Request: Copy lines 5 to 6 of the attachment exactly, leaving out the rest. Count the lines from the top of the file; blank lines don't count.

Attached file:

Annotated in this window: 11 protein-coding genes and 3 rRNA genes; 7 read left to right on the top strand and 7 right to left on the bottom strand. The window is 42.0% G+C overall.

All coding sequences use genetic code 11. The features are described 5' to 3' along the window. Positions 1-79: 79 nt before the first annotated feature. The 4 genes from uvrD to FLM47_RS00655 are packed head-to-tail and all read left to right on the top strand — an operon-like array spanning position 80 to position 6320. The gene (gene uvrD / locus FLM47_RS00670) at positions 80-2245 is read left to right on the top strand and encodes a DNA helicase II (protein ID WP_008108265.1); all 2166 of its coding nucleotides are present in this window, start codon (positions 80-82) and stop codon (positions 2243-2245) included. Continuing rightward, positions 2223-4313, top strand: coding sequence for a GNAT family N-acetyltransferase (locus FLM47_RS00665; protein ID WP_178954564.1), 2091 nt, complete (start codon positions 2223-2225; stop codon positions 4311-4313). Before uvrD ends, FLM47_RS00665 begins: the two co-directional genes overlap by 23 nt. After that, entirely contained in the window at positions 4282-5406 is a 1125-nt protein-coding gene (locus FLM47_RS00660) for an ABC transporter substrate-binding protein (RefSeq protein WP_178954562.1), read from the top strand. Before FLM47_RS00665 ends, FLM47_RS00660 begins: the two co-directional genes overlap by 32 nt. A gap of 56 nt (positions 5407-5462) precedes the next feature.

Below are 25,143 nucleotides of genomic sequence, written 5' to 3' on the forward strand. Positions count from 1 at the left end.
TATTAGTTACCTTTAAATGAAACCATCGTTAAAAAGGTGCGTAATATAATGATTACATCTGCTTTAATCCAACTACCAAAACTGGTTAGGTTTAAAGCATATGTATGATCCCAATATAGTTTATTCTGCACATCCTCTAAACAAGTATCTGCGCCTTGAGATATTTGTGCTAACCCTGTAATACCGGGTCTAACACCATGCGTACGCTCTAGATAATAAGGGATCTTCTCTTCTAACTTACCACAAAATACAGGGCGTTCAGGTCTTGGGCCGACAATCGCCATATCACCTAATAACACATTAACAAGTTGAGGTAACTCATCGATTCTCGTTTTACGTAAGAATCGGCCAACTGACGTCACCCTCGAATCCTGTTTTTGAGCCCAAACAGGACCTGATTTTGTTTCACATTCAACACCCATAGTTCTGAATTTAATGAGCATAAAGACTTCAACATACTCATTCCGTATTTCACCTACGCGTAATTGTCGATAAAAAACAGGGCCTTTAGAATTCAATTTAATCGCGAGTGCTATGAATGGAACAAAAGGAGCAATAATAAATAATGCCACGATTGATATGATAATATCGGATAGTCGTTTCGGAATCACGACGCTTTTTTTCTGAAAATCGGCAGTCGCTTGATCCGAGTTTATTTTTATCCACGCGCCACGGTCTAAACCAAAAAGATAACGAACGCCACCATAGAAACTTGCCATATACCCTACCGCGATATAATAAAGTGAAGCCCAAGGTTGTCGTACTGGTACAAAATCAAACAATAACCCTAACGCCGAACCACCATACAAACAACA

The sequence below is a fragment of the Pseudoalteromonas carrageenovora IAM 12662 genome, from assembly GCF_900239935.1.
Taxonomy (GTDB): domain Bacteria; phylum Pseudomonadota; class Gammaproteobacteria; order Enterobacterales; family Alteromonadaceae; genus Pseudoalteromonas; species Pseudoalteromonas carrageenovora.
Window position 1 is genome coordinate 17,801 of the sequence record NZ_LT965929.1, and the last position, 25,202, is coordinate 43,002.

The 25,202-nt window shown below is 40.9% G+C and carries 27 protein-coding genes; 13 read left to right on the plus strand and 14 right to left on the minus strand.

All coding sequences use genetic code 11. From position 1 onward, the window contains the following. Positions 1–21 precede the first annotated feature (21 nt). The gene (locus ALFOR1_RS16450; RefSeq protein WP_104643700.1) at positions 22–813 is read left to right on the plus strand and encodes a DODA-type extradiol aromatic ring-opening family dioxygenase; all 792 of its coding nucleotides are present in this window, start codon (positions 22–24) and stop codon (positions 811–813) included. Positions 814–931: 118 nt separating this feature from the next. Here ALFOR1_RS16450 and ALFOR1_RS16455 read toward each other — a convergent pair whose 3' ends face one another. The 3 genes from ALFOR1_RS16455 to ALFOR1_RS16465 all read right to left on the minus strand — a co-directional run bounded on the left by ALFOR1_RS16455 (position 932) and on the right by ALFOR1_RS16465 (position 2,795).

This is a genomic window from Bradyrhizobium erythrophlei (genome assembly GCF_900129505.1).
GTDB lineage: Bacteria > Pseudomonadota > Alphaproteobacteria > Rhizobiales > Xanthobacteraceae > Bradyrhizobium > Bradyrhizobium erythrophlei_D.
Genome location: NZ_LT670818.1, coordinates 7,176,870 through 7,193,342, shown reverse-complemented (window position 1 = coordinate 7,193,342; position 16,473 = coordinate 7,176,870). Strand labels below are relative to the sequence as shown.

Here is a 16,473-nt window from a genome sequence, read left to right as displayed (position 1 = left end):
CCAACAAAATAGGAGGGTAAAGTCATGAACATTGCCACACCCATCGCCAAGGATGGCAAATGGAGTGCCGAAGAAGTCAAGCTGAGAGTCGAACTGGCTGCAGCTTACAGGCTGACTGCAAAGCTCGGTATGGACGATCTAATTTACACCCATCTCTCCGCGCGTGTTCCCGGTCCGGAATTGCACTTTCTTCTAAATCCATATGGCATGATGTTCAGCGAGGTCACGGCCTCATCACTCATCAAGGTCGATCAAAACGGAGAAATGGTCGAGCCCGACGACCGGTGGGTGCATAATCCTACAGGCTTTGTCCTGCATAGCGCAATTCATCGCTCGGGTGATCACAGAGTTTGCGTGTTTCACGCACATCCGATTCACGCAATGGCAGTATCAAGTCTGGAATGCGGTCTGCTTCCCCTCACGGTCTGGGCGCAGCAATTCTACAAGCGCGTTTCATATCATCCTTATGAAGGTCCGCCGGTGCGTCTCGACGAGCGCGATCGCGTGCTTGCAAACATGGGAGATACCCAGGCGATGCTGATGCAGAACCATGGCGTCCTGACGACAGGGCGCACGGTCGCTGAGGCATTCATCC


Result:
The sequence below is a fragment of the Pseudoalteromonas carrageenovora IAM 12662 genome, from assembly GCF_900239935.1.
Taxonomy (GTDB): domain Bacteria; phylum Pseudomonadota; class Gammaproteobacteria; order Enterobacterales; family Alteromonadaceae; genus Pseudoalteromonas; species Pseudoalteromonas carrageenovora.